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From: lums_at_[hidden]
Date: 20010525 12:53:52
Just a quick reply to the overflow question. One way to handle this
is to find the largest of ar, br, cr, dr, scale them all by that
value, compute the scaled denominator, compute the scaled at, bt, ct,
dt, and then rescale the results.
If I count correctly, there are three comparisons, four divides, and
one more multiply introduced.
Actually, to do this a little better, one would want to compute
inverse quantities and do multiplies rather than divides throughout.
Then there would be three comparisons, one divide, and six more
multiplies introduced to deal with the overflow issue. The original
method should be modified to include one divide and four multiplies
rather than four divides. This is all assuming the basic type of the
quaternion is something the compiler/cpu would deal with efficiently.
I would produce an example, but my interface to boost is via yahoo
groups and it is quite a pain to put code in. I hope the explanation
conveys the right idea.
 In boost_at_y..., Peter Schmitteckert (boost) <boost_at_s...> wrote:
> Salut,
>
> first of all I would see the library in boost, but I suggest that
problems
> with accuracy/overflows should be revised, or at least be
mentioned.
>
> Special Functions:
> ==============
>
> There are calculations of the following form
>
> if (abs(x) <= numeric_limits<T>::epsilon())
> {
> return(static_cast<T>(1));
> }
> else
> {
> return(sin(x)/x);
> }
>
> I would like to suggest to use something similar to
>
> const T eps = sqrt(sqrt(numeric_limits<T>::epsilon()));
> if (abs(x) <= eps) // or "<" ? which is better for performance?
> {
> return(static_cast<T>(1)  x*x/6);
> } else
> {
> return(sin(x)/x);
> }
>
> e.g. using t.C with g++ 2.9.3 one can see a small inaccuracy with
long
> double:
> #include <iostream.h>
> #include <math.h>
>
> using namespace std;
>
> int main()
> {
>
> cout << sizeof(double) << '\t' << sizeof(long double) << endl
<< endl;
>
> cout.precision(20);
>
> cout << "double: " << endl;
> for( double x = 1e7; x >1e8; x *=0.8 )
> {
> cout << x << '\t' << sin(x) << '\t' << sin(x) / x << '\t'
<<
> double(1.0)  x*x/6.0
> << '\t' << double(1.0)  x*x/6.0 + x*x*x*x/120.0 
x*x*x*x*x*x /
> 5040. <<endl;
> }
>
> cout << endl << "long double: " << endl;
>
> for( long double x = 1e7; x >1e8; x *=0.8 )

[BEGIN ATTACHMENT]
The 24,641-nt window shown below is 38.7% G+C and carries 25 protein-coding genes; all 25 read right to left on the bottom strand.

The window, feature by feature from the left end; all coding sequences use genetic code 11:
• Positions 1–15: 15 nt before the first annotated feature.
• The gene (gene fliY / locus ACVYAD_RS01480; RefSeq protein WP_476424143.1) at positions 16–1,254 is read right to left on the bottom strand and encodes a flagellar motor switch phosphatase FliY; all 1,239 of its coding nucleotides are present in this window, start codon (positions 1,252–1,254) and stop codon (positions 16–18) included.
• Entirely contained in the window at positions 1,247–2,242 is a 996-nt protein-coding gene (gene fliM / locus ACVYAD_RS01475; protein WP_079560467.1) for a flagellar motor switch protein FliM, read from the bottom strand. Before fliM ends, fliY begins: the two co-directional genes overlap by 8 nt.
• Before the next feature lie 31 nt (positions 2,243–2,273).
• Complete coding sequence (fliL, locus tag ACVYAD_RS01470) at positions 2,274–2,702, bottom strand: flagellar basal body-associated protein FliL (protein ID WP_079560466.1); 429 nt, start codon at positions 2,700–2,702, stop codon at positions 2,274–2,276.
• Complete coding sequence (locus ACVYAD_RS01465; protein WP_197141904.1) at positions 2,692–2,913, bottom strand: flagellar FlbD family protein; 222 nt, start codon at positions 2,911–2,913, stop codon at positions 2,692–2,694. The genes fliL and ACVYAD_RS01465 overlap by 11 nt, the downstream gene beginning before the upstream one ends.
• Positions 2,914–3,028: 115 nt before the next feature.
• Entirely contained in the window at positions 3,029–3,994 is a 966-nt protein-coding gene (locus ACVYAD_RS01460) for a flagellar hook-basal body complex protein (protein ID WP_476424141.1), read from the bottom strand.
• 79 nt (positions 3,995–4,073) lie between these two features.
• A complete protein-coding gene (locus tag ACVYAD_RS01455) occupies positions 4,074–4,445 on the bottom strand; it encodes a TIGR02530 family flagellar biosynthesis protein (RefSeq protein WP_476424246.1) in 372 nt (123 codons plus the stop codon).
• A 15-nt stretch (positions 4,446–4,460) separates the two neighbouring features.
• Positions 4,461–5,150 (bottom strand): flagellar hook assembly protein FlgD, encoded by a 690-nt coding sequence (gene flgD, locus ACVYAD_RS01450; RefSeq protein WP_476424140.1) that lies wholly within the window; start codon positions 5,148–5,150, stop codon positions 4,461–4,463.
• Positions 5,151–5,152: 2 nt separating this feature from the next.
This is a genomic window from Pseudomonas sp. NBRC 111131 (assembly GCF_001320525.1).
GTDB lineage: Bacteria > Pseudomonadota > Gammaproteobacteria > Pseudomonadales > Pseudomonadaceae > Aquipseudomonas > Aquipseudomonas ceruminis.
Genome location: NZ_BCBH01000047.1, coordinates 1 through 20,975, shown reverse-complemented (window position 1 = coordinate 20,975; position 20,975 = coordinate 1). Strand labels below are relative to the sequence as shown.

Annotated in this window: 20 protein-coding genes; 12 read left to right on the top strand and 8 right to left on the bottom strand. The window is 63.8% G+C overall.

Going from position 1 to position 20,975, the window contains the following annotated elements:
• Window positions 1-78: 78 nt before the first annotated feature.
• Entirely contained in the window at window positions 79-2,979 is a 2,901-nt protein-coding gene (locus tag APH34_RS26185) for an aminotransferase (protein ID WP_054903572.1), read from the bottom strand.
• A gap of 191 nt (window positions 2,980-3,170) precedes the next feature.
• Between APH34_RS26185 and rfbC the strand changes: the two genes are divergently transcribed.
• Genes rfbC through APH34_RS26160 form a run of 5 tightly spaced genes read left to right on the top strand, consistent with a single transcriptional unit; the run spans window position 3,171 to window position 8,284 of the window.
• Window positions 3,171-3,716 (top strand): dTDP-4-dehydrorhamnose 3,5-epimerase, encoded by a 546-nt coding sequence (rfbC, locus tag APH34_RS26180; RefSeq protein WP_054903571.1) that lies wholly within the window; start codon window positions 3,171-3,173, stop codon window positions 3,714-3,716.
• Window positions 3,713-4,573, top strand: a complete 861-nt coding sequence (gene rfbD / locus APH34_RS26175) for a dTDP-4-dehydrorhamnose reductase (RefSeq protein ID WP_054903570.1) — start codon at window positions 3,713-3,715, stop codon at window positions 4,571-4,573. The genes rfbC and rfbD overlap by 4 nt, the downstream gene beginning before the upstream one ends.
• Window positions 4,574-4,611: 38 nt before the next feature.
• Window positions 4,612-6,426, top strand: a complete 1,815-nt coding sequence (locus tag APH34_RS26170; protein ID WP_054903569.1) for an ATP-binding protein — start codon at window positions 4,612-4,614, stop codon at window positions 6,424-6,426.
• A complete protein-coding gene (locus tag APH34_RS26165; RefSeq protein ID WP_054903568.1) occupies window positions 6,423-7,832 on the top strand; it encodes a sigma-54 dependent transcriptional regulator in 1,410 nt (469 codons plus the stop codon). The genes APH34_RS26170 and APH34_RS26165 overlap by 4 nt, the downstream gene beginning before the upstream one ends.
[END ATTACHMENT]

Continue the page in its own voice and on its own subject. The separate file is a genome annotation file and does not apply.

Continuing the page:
> {
> cout << x << '\t' << sin(x) << '\t' << sin(x) / x << '\t'
<< 1.0 
> x*x/6.0
> << '\t' << 1.0  x*x/6.0 + x*x*x*x/120.0 
x*x*x*x*x*x / 5040.
> <<endl;
> }
>
> return 0;
> }
>
> Same applies to sinhc, similar to atanh().
> By the way, why is noone using the correct name:
> arctan == arcus tangens; artanh = area tangens hyperbolicus
> Inaddition, what is the deeper meening of sinc_pi, it behaves
> like sinc. It confused me quite some time.
>
>
> Quaternions:
> ===========
>
> There seem to be problem with unneccessary overflows,
> but I didn't have the time to look into detail:
>
> template<typename X>
\
> quaternion<type> & operator /= (quaternion<X> const &
rhs) \
> {
\
> type ar = static_cast<type>(rhs.R_component_1());
\
> type br = static_cast<type>(rhs.R_component_2());
\
> type cr = static_cast<type>(rhs.R_component_3());
\
> type dr = static_cast<type>(rhs.R_component_4());
\
>
\
> type denominator = ar*ar+br*br+cr*cr+dr*dr;
\
>
\
> type at = (+a*ar+b*br+c*cr+d*dr)/denominator;
\
> type bt = (a*br+b*arc*dr+d*cr)/denominator;
\
> type ct = (a*cr+b*dr+c*ard*br)/denominator;
\
> type dt = (a*drb*cr+c*br+d*ar)/denominator;
\
>
\
> a = at;
\
> b = bt;
\
> c = ct;
\
> d = dt;
\
>
\
> return(*this);
\
> }
>
> Can this and similar expressions be reorganized to avoid overflows
if
> at,bt,ct,dt ? If this is not done for speed reasons, it should be
noted,
> that there is a danger of overflow in the denominator, allthough
the result
> itself won't overflow.
>
> Best wishes,
> Peter
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